The artist Marina Abramovic is still one of the most famous performance artists of all time. She started her work in performance art when postmodernism started to come up. Abramovic also represented a somehow nihilistic way of art that can be seen as typical for postmodern art and the period of the second half of the 20th century. In her performance Rest Energy (1980), Abramovic performed together with her partner, the performance artist Ulay.
The artist explained her work later as follows: “I was not in charge. In Rest Energy we actually held an arrow on the weight of our bodies, and the arrow is pointed right into my heart. We had two small microphones near our hearts, so we could hear our heartbeats. As our performance was progressing, heartbeats were becoming more and more intense, and though it lasted just four minutes and ten seconds, I’m telling you, for me it was forever. It was a performance about the complete and total trust.”
5. Modern Art: Form and Function, Postmodernism: Takeover Of ‘The Idea’
Conceptual art, as defined by the American artist Sol Lewitt, provided a particularly radical approach to modern art. While at the beginning of the 20th century, artist movements such as the Bauhaus in Europe placed the function of art above its form, Sol Lewitt made the idea of the producing factor of art. In his essay Paragraphs on Conceptual Art (1967) he writes: “When an artist uses a conceptual form of art, it means that all of the planning and decisions are made beforehand and the execution is a perfunctory affair. The idea becomes a machine that makes the art.”
In this sense, artist Joseph Kosuth had already reflected on the different codes of one chair in his conceptual artwork One and Three Chairs (1965). The work of art itself is not unique in Kosuth’s work; it is the artist’s reflection on Plato’s allegory of the cave that completes the work of art here.
6. Postmodernists Rejected The Idea Of An Objectively Comprehensible Reality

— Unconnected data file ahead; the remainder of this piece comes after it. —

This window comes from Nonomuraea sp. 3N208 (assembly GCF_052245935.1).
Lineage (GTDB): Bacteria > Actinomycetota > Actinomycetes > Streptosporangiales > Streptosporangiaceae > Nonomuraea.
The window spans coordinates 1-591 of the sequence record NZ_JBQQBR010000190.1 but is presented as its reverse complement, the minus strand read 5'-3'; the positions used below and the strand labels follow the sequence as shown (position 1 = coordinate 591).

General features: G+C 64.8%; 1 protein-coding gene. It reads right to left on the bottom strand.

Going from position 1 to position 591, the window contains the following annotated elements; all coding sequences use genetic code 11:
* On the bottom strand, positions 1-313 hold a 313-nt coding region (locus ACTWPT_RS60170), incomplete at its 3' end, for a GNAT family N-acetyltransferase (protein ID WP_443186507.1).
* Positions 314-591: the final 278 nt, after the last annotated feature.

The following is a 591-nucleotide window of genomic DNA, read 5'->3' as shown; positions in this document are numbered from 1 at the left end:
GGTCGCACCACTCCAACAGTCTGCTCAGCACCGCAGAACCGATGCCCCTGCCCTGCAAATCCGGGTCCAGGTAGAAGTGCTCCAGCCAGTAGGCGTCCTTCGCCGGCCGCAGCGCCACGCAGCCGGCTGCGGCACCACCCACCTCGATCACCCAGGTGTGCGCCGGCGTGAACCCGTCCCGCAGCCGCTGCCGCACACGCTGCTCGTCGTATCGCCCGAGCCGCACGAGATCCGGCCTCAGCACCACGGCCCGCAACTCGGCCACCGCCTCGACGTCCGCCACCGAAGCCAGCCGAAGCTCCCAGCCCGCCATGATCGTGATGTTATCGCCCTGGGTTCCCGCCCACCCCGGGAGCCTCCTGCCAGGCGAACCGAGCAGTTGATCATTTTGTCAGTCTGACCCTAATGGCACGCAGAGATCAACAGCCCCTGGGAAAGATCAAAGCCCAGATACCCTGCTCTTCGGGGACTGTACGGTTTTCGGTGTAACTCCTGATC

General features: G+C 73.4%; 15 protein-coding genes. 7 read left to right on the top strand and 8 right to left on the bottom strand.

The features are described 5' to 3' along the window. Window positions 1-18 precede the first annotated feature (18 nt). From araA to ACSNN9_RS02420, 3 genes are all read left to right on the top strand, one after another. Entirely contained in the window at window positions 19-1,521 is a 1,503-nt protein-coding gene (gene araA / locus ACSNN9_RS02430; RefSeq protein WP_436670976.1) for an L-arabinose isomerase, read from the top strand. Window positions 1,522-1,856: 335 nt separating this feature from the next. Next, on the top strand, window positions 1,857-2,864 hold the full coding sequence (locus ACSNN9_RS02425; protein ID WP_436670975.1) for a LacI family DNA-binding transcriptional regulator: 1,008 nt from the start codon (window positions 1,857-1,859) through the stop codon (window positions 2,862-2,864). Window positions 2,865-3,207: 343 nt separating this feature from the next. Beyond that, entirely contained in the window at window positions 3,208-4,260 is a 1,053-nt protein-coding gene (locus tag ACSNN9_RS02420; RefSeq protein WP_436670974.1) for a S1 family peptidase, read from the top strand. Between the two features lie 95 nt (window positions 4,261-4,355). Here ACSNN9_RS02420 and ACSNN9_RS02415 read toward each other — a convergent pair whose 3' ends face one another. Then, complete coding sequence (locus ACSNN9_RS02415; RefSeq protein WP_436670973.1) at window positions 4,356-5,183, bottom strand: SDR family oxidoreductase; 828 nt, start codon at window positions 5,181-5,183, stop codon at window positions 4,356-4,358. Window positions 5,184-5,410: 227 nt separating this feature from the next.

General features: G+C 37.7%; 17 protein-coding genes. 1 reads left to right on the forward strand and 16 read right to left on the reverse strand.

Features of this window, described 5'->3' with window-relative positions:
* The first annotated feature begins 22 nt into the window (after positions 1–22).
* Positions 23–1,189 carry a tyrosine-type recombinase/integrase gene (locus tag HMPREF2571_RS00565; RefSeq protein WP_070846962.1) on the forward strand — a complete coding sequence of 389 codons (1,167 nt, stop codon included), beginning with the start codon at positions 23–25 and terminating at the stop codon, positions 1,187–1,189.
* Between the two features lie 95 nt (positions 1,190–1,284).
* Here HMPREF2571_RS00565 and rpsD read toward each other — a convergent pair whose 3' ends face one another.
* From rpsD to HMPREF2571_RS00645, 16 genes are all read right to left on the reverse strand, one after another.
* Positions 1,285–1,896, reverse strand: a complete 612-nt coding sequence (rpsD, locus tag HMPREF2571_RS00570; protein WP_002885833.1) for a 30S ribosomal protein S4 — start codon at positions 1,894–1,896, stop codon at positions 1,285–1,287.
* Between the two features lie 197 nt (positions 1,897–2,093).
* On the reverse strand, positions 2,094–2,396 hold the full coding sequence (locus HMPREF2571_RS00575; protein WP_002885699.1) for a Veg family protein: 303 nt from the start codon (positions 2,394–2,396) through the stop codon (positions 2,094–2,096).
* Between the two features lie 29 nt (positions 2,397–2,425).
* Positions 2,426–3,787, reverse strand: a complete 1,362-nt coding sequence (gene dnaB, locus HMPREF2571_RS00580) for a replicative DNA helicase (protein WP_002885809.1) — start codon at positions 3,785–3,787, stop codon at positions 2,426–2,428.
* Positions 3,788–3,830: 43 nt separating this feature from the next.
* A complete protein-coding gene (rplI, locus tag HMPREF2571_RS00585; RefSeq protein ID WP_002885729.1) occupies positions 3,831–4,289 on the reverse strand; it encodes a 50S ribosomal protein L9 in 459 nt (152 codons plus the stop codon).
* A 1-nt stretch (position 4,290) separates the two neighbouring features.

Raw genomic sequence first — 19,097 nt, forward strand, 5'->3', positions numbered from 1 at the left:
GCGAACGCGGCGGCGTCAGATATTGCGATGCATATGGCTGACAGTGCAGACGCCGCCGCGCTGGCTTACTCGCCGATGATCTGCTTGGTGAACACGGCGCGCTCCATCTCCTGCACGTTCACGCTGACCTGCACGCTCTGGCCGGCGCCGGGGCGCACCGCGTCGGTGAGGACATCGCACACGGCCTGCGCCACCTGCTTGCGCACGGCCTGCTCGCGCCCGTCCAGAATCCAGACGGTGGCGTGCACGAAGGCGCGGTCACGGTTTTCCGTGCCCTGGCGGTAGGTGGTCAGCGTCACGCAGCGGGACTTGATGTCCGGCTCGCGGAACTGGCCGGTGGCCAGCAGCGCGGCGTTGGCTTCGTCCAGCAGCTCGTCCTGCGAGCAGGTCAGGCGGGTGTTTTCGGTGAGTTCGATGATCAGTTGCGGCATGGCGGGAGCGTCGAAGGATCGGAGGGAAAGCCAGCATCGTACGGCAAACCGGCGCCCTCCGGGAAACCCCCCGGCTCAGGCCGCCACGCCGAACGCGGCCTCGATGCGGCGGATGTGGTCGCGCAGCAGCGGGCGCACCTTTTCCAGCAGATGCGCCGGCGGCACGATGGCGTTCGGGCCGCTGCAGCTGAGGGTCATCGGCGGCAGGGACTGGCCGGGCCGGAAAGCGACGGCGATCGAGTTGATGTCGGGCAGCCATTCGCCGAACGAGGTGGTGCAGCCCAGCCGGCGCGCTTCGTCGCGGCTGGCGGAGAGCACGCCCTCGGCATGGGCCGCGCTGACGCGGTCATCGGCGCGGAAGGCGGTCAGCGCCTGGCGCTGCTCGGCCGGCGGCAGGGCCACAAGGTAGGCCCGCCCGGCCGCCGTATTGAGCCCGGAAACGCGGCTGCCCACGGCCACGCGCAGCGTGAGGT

Postmodernists like Lyotard, Heidegger, Derrida but also phenomenologists like Lacan or Merleau-Ponty critically examined the concept of an objectively perceivable reality. From theorists like the above-mentioned come ideas which assume that there is no objective truth and identity. Newly emerging theories of perception were also addressed and processed in the art of postmodernism.
An interesting work in this context comes from the New York concept and video artist Dan Graham. In his complicated work Two Delay Room (1974) made of mirrors and screens, Graham confronts visitors to his work with the function and limits of their own perception. In his two rooms, each equipped with two screens and cameras, Dan Graham plays with the technical and human observation of his own existence. A time delay in the transmission of the camera images to the screens imitates human perception.
Modernism Vs. Postmodernism: Canvas To Space-consuming Installation
I admit that this text represents a rather fast ride through the history of art from almost two centuries. But this quick run-through and the juxtaposition of modernism and post-modernism in six facts clearly shows different things. Firstly, it is clear that the movement that modernism and postmodernism are making in art as a whole is a movement in the sense of development. However, this movement takes place differently in the two eras. The change in form is also the most obvious. While at the beginning of modernism artists still painted on canvas, postmodernism has produced works of art that are absolutely space-filling, as the last work by Dan Graham shows.
Modernism vs. postmodernism is the belief in progress versus the criticism of progress and a turn towards plurality and heterogeneity. It is also the assumption that there is more than one objectively perceivable reality.